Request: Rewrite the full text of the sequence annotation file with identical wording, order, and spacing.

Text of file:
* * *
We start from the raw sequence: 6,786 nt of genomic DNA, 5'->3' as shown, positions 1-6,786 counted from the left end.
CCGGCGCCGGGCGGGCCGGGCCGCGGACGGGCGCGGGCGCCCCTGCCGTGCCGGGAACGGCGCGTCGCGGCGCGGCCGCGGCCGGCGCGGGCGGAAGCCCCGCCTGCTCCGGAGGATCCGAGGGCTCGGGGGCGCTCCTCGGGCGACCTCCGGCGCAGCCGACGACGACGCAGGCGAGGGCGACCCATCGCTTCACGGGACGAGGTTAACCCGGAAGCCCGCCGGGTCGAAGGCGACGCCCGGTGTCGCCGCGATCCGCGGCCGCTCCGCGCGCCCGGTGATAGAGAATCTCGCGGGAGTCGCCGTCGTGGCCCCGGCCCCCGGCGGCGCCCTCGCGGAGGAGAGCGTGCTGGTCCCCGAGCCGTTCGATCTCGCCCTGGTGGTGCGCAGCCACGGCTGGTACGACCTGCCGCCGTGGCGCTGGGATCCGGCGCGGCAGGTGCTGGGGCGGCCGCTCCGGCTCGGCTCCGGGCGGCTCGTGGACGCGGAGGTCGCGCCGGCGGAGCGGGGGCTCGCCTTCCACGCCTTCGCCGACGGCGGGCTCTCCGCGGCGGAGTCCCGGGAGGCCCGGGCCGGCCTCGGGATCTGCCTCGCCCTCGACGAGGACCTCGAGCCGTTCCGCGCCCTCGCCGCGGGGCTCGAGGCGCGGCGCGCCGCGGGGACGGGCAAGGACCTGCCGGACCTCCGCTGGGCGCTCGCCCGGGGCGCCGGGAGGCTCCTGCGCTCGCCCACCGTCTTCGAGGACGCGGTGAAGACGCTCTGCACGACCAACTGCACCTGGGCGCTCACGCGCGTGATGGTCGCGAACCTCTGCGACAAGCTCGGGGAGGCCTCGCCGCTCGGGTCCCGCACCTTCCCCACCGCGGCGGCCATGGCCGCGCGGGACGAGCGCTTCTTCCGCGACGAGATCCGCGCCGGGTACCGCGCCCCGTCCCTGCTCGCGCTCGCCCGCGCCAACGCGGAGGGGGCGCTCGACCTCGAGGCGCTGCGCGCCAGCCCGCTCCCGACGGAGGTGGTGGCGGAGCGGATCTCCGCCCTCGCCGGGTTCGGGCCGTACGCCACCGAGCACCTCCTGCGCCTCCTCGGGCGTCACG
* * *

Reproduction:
We start from the raw sequence: 6,786 nt of genomic DNA, 5'->3' as shown, positions 1-6,786 counted from the left end.
CCGGCGCCGGGCGGGCCGGGCCGCGGACGGGCGCGGGCGCCCCTGCCGTGCCGGGAACGGCGCGTCGCGGCGCGGCCGCGGCCGGCGCGGGCGGAAGCCCCGCCTGCTCCGGAGGATCCGAGGGCTCGGGGGCGCTCCTCGGGCGACCTCCGGCGCAGCCGACGACGACGCAGGCGAGGGCGACCCATCGCTTCACGGGACGAGGTTAACCCGGAAGCCCGCCGGGTCGAAGGCGACGCCCGGTGTCGCCGCGATCCGCGGCCGCTCCGCGCGCCCGGTGATAGAGAATCTCGCGGGAGTCGCCGTCGTGGCCCCGGCCCCCGGCGGCGCCCTCGCGGAGGAGAGCGTGCTGGTCCCCGAGCCGTTCGATCTCGCCCTGGTGGTGCGCAGCCACGGCTGGTACGACCTGCCGCCGTGGCGCTGGGATCCGGCGCGGCAGGTGCTGGGGCGGCCGCTCCGGCTCGGCTCCGGGCGGCTCGTGGACGCGGAGGTCGCGCCGGCGGAGCGGGGGCTCGCCTTCCACGCCTTCGCCGACGGCGGGCTCTCCGCGGCGGAGTCCCGGGAGGCCCGGGCCGGCCTCGGGATCTGCCTCGCCCTCGACGAGGACCTCGAGCCGTTCCGCGCCCTCGCCGCGGGGCTCGAGGCGCGGCGCGCCGCGGGGACGGGCAAGGACCTGCCGGACCTCCGCTGGGCGCTCGCCCGGGGCGCCGGGAGGCTCCTGCGCTCGCCCACCGTCTTCGAGGACGCGGTGAAGACGCTCTGCACGACCAACTGCACCTGGGCGCTCACGCGCGTGATGGTCGCGAACCTCTGCGACAAGCTCGGGGAGGCCTCGCCGCTCGGGTCCCGCACCTTCCCCACCGCGGCGGCCATGGCCGCGCGGGACGAGCGCTTCTTCCGCGACGAGATCCGCGCCGGGTACCGCGCCCCGTCCCTGCTCGCGCTCGCCCGCGCCAACGCGGAGGGGGCGCTCGACCTCGAGGCGCTGCGCGCCAGCCCGCTCCCGACGGAGGTGGTGGCGGAGCGGATCTCCGCCCTCGCCGGGTTCGGGCCGTACGCCACCGAGCACCTCCTGCGCCTCCTCGGGCGTCACG